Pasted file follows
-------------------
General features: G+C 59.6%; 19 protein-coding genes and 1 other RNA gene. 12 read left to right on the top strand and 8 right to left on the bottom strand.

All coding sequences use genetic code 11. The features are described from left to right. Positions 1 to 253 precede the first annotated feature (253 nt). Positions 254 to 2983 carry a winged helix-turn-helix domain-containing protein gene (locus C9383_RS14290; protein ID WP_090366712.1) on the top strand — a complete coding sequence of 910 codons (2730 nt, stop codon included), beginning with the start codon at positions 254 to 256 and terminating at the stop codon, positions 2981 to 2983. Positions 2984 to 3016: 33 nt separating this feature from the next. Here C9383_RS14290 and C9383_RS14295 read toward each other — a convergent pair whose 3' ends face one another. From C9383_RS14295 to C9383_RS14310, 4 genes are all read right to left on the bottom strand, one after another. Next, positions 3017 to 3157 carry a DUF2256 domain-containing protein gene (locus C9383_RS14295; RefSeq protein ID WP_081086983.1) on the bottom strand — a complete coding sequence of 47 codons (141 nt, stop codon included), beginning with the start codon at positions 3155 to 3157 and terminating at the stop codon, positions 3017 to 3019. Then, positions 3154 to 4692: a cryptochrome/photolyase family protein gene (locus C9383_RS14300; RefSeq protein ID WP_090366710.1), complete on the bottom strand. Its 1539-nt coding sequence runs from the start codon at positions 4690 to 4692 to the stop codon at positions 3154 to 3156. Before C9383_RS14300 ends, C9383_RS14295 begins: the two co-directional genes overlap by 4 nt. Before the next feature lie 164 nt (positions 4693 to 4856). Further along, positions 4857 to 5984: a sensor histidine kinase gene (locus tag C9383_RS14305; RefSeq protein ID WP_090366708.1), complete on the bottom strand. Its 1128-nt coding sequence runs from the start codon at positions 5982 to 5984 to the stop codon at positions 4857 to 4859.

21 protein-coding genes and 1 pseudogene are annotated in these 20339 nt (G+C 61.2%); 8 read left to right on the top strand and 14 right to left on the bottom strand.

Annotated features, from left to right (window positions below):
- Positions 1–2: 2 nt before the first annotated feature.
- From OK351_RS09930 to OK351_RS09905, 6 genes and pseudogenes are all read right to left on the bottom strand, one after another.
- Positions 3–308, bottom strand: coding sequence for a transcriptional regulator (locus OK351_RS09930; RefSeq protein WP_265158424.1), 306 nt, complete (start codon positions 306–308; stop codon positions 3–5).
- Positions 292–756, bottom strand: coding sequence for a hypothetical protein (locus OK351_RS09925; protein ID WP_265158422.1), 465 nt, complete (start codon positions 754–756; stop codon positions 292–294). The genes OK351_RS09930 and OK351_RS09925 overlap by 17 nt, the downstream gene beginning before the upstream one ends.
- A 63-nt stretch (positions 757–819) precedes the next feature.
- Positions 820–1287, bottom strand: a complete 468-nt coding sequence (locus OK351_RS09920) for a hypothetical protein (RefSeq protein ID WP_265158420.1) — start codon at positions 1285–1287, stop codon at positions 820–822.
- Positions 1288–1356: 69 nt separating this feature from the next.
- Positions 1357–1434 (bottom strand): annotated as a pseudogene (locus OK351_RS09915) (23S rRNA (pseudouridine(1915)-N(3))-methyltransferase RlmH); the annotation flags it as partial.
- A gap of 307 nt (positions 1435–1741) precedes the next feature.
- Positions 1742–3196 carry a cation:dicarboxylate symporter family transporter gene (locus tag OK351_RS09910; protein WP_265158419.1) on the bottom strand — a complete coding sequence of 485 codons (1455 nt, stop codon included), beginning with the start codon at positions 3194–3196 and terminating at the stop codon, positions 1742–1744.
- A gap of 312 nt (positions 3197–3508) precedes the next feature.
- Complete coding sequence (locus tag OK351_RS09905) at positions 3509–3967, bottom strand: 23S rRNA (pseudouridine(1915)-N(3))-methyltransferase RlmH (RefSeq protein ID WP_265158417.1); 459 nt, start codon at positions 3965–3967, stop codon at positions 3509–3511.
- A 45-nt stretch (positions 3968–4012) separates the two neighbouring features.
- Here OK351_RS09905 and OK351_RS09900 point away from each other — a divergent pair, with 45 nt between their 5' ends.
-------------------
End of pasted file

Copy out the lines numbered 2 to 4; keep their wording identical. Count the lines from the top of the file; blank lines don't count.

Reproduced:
All coding sequences use genetic code 11. The features are described from left to right. Positions 1 to 253 precede the first annotated feature (253 nt). Positions 254 to 2983 carry a winged helix-turn-helix domain-containing protein gene (locus C9383_RS14290; protein ID WP_090366712.1) on the top strand — a complete coding sequence of 910 codons (2730 nt, stop codon included), beginning with the start codon at positions 254 to 256 and terminating at the stop codon, positions 2981 to 2983. Positions 2984 to 3016: 33 nt separating this feature from the next. Here C9383_RS14290 and C9383_RS14295 read toward each other — a convergent pair whose 3' ends face one another. From C9383_RS14295 to C9383_RS14310, 4 genes are all read right to left on the bottom strand, one after another. Next, positions 3017 to 3157 carry a DUF2256 domain-containing protein gene (locus C9383_RS14295; RefSeq protein ID WP_081086983.1) on the bottom strand — a complete coding sequence of 47 codons (141 nt, stop codon included), beginning with the start codon at positions 3155 to 3157 and terminating at the stop codon, positions 3017 to 3019. Then, positions 3154 to 4692: a cryptochrome/photolyase family protein gene (locus C9383_RS14300; RefSeq protein ID WP_090366710.1), complete on the bottom strand. Its 1539-nt coding sequence runs from the start codon at positions 4690 to 4692 to the stop codon at positions 3154 to 3156. Before C9383_RS14300 ends, C9383_RS14295 begins: the two co-directional genes overlap by 4 nt. Before the next feature lie 164 nt (positions 4693 to 4856). Further along, positions 4857 to 5984: a sensor histidine kinase gene (locus tag C9383_RS14305; RefSeq protein ID WP_090366708.1), complete on the bottom strand. Its 1128-nt coding sequence runs from the start codon at positions 5982 to 5984 to the stop codon at positions 4857 to 4859.

21 protein-coding genes and 1 pseudogene are annotated in these 20339 nt (G+C 61.2%); 8 read left to right on the top strand and 14 right to left on the bottom strand.

Annotated features, from left to right (window positions below):